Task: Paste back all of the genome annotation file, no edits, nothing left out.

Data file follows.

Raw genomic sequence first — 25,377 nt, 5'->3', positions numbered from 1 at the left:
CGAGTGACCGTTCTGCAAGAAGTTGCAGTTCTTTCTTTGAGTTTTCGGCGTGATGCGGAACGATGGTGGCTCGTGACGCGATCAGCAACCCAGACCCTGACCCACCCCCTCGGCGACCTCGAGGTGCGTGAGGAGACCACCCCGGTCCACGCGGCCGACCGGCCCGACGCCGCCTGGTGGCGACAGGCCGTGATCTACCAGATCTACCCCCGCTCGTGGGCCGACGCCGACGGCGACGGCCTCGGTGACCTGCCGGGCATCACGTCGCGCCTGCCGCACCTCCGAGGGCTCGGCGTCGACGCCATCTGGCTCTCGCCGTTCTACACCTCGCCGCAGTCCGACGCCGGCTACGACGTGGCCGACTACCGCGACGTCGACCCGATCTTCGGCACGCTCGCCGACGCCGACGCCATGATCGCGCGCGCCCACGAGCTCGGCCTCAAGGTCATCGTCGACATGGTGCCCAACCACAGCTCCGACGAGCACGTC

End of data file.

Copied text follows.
Raw genomic sequence first — 25,377 nt, 5'->3', positions numbered from 1 at the left:
CGAGTGACCGTTCTGCAAGAAGTTGCAGTTCTTTCTTTGAGTTTTCGGCGTGATGCGGAACGATGGTGGCTCGTGACGCGATCAGCAACCCAGACCCTGACCCACCCCCTCGGCGACCTCGAGGTGCGTGAGGAGACCACCCCGGTCCACGCGGCCGACCGGCCCGACGCCGCCTGGTGGCGACAGGCCGTGATCTACCAGATCTACCCCCGCTCGTGGGCCGACGCCGACGGCGACGGCCTCGGTGACCTGCCGGGCATCACGTCGCGCCTGCCGCACCTCCGAGGGCTCGGCGTCGACGCCATCTGGCTCTCGCCGTTCTACACCTCGCCGCAGTCCGACGCCGGCTACGACGTGGCCGACTACCGCGACGTCGACCCGATCTTCGGCACGCTCGCCGACGCCGACGCCATGATCGCGCGCGCCCACGAGCTCGGCCTCAAGGTCATCGTCGACATGGTGCCCAACCACAGCTCCGACGAGCACGTC